We feel like Paul, the author of the book of Romans in the Bible, who writes, “For I know that nothing good dwells in me, that is, in my flesh. For I have the desire to do what is right, but not the ability to carry it out. For I do not do the good I want, but the evil I do not want is what I keep on doing” (Romans 7:18-19).

Paul did not define himself by what he did, but he was well aware of his shortcomings. He was aware of what he wanted to do, but knew the struggle to do that on a consistent basis. But he defined himself more by what God thought of him.

Porn addiction can lead to depression and stress.

In my case, struggling with pornography led to most of my depression and anxiety.

I already struggled with a lot of depression and anxiety day-to-day, but struggling with porn and knowing that at the very least it was not helpful for me just piled on to the stress that had kept building and building. And I’m not alone.

Licensed marriage and family therapist Dr. Kevin B. Skinner did an informal poll-like study on the connection between depression and porn use. He shared his findings on his Psychology Today  blog:

“Clearly, individuals who consume porn daily are dealing with more than just porn. They are apt to be experiencing depression. I am wondering if depressed people are more prone to view porn to combat the depression or if daily use of porn triggers individuals into a depression? Either way, my research with more than 400 people who voluntarily took my assessment indicates that people who regularly view pornography are experiencing more depression than the general population.”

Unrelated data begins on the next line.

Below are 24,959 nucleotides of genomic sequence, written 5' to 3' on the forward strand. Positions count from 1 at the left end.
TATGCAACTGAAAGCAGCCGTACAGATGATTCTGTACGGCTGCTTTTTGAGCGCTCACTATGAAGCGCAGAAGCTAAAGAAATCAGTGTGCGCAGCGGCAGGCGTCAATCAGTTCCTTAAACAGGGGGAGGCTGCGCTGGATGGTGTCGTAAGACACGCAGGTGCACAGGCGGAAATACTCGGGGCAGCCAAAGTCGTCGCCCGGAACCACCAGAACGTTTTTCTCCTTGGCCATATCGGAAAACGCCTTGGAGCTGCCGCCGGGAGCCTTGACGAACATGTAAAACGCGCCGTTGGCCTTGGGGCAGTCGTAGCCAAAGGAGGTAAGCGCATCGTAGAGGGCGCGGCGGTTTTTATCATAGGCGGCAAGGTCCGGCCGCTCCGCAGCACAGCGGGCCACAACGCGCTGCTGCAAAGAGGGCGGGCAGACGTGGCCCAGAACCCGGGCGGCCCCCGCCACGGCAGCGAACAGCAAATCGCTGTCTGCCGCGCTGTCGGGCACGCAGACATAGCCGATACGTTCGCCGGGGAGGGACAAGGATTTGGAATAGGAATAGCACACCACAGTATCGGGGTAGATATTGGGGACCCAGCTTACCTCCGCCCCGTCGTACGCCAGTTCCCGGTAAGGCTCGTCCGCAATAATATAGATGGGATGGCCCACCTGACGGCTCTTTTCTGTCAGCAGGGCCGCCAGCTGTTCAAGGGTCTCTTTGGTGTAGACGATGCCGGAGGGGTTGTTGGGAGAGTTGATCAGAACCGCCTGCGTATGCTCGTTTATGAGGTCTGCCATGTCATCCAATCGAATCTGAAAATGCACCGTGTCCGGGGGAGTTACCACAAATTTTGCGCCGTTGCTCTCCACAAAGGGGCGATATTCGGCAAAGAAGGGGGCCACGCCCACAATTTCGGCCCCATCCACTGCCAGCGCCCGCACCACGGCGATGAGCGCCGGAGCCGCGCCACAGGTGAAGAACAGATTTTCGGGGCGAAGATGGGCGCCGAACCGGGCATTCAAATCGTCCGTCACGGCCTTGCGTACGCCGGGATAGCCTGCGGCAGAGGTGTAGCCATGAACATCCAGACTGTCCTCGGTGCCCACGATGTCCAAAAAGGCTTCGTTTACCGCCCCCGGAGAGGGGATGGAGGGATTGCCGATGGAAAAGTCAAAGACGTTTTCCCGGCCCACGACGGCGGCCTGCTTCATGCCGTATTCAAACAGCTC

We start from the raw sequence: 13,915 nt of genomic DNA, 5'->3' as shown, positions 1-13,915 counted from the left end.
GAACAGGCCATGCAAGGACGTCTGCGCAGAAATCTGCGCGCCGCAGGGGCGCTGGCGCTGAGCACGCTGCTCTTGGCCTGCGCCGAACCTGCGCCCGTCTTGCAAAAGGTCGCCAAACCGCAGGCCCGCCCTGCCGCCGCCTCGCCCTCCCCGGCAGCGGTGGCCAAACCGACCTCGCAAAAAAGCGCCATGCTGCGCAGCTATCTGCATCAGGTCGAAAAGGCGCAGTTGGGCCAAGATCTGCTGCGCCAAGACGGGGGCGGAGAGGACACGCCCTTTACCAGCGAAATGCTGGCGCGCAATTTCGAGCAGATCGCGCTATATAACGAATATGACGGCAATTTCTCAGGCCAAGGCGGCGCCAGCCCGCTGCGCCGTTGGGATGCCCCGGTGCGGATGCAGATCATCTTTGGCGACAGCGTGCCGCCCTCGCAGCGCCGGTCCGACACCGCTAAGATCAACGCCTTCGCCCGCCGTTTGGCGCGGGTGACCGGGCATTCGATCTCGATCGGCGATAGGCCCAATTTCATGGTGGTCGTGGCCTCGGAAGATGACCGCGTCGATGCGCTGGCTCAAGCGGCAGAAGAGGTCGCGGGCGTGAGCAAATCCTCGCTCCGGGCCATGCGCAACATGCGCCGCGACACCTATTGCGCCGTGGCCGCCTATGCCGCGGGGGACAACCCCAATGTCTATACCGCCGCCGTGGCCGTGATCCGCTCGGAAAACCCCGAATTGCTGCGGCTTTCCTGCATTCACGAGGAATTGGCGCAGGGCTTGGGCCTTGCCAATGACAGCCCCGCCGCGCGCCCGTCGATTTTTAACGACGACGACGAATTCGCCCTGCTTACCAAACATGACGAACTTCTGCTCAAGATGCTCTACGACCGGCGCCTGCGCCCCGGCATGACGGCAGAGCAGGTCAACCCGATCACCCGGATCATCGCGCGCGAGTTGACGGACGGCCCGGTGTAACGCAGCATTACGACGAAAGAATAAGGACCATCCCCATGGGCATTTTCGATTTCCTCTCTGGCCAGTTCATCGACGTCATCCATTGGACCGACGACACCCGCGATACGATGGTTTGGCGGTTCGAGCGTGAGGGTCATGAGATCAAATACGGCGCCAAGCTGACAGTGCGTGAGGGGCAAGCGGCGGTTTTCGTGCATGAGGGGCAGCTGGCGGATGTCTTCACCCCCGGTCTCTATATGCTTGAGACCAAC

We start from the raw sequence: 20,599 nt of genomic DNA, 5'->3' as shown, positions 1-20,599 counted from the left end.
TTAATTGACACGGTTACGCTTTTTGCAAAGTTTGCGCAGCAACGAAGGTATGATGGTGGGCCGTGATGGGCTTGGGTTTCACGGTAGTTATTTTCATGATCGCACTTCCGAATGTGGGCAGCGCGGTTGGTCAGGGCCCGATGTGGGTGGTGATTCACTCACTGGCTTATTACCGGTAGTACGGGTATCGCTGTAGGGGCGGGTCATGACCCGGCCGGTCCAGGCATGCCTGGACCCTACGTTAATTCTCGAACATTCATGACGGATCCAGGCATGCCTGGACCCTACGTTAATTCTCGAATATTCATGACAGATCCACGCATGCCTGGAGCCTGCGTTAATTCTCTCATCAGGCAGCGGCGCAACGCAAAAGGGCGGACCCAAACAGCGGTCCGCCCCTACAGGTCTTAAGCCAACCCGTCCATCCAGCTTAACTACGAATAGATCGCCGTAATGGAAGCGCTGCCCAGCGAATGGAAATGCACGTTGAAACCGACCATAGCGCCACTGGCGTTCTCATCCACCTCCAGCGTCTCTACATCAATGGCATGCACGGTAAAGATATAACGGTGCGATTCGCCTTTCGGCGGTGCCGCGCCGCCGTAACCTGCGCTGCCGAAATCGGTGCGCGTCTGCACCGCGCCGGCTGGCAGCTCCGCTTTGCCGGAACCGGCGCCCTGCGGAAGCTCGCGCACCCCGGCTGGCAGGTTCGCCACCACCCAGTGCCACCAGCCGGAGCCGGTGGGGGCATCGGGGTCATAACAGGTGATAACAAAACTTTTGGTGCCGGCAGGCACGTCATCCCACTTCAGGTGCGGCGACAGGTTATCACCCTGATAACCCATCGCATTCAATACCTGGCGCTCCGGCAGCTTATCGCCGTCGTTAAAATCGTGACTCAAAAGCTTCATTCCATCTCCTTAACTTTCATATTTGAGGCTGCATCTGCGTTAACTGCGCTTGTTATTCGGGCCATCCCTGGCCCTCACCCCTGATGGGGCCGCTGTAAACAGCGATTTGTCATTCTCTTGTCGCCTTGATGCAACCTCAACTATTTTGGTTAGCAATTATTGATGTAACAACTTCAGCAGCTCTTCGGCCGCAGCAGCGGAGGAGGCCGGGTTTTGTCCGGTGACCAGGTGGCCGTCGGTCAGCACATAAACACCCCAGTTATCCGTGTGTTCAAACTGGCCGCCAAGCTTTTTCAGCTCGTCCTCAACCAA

Yes, that’s only a little over 400 people, but it’s clearly a human issue. And depression is something that we know greatly alters how you view yourself. Your definition of yourself often strays from an objective evaluation to believing untrue things – “I’m not worth much/anything” or “I suck at life” or “God must hate me.” Depression causes thoughts and feelings like that to become primary in the minds of porn addicts and greatly affects how they define themselves.

So what are we to do?

We need to be constantly reminding ourselves of what is true about ourselves.

In my bedroom at home sits a canvas painting I did. It used to be in my office at work. Half of it is a blank résumé. The other half quotes a spoken word piece by this guy named Jon Jorgensen. It says: “Not qualified is where He starts.” On the bottom is written/painted “2 Corinthians 12:9.”

In that verse, God tells Paul: “My grace is sufficient for you, for my power is made perfect in weakness.” It reminds me that God can use me despite my lack of qualification, and many reasons to be disqualified. When porn addiction enters our life, we can view ourselves that way, that we have nothing to offer, that we are useless.

My friends, it is not so. Fight back against these ways that porn distorts your view of yourself. Remember what is true. It’s vital.



  • Ernie